Mission

Create meaningful metadata to enrich customer device information delivered as a micro-service. Expose out this new metadata and allow consumption through exiting and new applications. The combination of the business importance and technical role of the device gives us a better understanding of the device's Place in Network.


Device Importance

Evaluate running features on customer equipment and weight the importance of devices based on running features. An SME walk of global feature data to determine "important" features was performed. Feature information is fed from Mimir for all devices for a company key. Devices are then weighted and ranked based on their operating system type and significant features. Categories of "low", "medium", "high", and "critical" are used to equate importance to the device. This information is available via a RESTful API.


Role in Network

Create on-the-fly supervised Random Forest models from extracted configurations. Categorize devices based on user specified roles from configuration and feature information by predicting against the training data. A RESTful API exposes the categorization predictions for devices and company keys.


How it Works
Training the Models

NCEs help train data models with supervised learning. By aligning devices with a particular role type, we can build a profile of configuration factors and ratios that are common across devices. We use a 80/20 split to build the model and then test the devices excluded from the training data to determine their role. The output of the model is delivered with a CSV file of prediction and feature extraction information, histogram of device classification, feature importance breakdown, clustering visualizations of roles, and a decision tree breakdown of how the algorithm determined which feature correlated to particular roles. When running an individual model, information for the customer is stored in the Role in Network API and can be then consumed from other applications and tools.

Feature Extraction

A "design intent" approach was used to develop an algorithm that looks at the configured state of a device to profile the functional role. By using how the device was configured, not only can we determine with features are in use by the device, but also the responsibility of the device. The algorithm defines service and configuration boundaries of devices and helps us cluster elements and features into role categories.
The Profile of the device is built off the following characteristics:

  • Features of the device
  • Importance features from the Device Importance API
  • Count of "up" interfaces by interface type
  • Ratio of "up" interfaces by interface type
  • Count of interfaces by switchport mode
  • Ratio of switchport modes by interface
  • Count of interfaces by interface speed
  • Count of interfaces by OSPF area
  • Count of interfaces in EIGRP
  • Count of FHRP protocols
  • Count of HSRP groups
  • Count of ibgp and ebgp Peers
  • Count of public and private peer AS
  • Count of BGP peers by address family
  • Count of VLANs
  • Count of SVIs
  • Ratio of VLANs to SVIs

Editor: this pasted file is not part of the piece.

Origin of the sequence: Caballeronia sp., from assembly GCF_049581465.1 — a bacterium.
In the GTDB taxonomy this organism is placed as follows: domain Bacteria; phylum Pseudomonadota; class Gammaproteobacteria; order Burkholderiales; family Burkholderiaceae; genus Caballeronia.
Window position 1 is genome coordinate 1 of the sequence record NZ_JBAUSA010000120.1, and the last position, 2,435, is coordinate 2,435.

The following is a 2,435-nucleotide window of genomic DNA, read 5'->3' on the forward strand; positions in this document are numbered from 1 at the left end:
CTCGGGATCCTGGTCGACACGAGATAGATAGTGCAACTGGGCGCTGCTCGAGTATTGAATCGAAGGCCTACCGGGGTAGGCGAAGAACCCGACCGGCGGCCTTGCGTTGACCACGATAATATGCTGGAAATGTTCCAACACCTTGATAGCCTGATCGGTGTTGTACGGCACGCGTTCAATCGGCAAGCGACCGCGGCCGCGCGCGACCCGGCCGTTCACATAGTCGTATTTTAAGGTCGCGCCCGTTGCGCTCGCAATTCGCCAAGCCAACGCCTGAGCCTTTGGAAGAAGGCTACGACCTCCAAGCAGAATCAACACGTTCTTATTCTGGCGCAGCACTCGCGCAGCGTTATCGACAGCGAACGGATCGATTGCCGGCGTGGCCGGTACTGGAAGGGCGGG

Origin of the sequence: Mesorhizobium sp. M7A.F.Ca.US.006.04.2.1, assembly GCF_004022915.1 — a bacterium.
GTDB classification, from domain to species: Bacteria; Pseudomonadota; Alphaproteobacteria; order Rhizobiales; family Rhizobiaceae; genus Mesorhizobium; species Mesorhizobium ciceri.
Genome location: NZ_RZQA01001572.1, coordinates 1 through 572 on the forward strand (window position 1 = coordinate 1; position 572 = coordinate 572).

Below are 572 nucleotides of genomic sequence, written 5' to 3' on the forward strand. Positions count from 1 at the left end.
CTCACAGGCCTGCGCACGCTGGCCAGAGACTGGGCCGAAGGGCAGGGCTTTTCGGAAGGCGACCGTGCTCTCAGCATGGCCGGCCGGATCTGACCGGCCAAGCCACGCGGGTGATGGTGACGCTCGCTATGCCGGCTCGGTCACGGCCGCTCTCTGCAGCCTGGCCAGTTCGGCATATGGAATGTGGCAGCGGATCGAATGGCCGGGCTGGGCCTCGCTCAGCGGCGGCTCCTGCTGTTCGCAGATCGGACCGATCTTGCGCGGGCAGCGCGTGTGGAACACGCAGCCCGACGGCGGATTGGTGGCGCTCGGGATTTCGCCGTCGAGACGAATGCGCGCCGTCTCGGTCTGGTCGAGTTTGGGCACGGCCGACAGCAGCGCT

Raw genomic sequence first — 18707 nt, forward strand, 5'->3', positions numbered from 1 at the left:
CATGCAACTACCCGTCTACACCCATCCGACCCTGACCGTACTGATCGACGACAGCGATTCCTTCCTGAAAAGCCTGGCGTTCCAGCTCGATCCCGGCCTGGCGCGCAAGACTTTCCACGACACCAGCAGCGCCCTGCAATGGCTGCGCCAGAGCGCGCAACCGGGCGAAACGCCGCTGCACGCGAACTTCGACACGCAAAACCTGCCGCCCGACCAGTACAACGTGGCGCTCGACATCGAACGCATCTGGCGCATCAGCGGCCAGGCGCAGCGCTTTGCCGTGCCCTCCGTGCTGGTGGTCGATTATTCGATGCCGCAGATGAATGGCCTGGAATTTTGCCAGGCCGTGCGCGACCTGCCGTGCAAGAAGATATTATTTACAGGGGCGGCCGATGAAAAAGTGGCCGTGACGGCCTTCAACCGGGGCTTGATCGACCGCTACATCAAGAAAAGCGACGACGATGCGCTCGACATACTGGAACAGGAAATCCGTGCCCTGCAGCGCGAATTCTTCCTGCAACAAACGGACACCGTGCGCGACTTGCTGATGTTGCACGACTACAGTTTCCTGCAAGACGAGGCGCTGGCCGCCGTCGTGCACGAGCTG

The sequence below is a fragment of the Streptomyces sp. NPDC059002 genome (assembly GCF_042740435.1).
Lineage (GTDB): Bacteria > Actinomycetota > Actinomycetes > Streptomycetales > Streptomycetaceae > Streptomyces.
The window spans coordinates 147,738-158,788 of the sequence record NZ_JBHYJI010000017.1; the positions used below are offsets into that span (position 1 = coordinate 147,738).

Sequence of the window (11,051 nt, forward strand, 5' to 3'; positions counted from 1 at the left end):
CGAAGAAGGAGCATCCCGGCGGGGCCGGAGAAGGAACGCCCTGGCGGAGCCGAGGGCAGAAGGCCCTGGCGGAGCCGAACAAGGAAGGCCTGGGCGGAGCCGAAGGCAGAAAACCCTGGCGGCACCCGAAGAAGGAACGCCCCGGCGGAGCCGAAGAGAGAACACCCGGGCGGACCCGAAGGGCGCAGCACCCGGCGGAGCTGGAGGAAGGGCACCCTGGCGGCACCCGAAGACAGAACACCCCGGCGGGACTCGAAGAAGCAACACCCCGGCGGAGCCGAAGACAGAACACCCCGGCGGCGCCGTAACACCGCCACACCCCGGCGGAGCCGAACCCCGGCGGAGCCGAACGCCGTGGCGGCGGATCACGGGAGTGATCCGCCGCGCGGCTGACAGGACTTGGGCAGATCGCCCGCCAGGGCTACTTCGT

• Count of VLANs to STP by STP priority
  • Count of interfaces configured to use root guard
  • Count of interfaces by Service Policy, and direction
  • Count and length of applied ACLs
  • Count and priority of VPCs
  • Count of applied Route Maps
  • Count of static routes
  • Count of Netflow destinations
  • Applied QoS Statistics
  • Count of interfaces by ISIS levels
  • Route Redistributions
  • Count of applied and configured VRFs
  • Count of interfaces with port security enabled
  • Count of interfaces using dot1x authentication
  • Interface count by configured MTU
  • Count of interfaces with BFD enabled
  • BGP next-hop-self, aggregate addresses, maximum-prefix remove-private-as
  • Ratio and count of public IP addresses to private IP addresses
  • Count of interfaces with a voice vlan
  • Count of interfaces trusting QoS markings


Predicting Device Roles
Single Device Prediction

A single device's role can be predicted using the global model, or an industry specific model. A breakdown of classification results based on all role types contained in the model are displayed. This data is only displayed on-screen and is not saved to the Role in Network API.

Predicting all Devices for a Customer

Applying the prediction to all devices for a customer works in a similar fashion. The engineer can select to use the global model, or an industry specific model. After the model has run, a classification report is generated, along with a CSV file of predictions and features, feature importance breakdown, and role classification histogram. By default, this data is not stored automatically in the Role in Network API. The engineer can validate that the classification of devices is good, and can click the publish link to save the results to the API.

Publishing results to the Role in Network API

This option is abstracted from the training and running phase to allow an engineer to test a customer against multiple models before storing information in the API. Upon validation that the classification was successful, clicking the publish link will remove any previous entries for a customer and replace the data with the predicted classification results.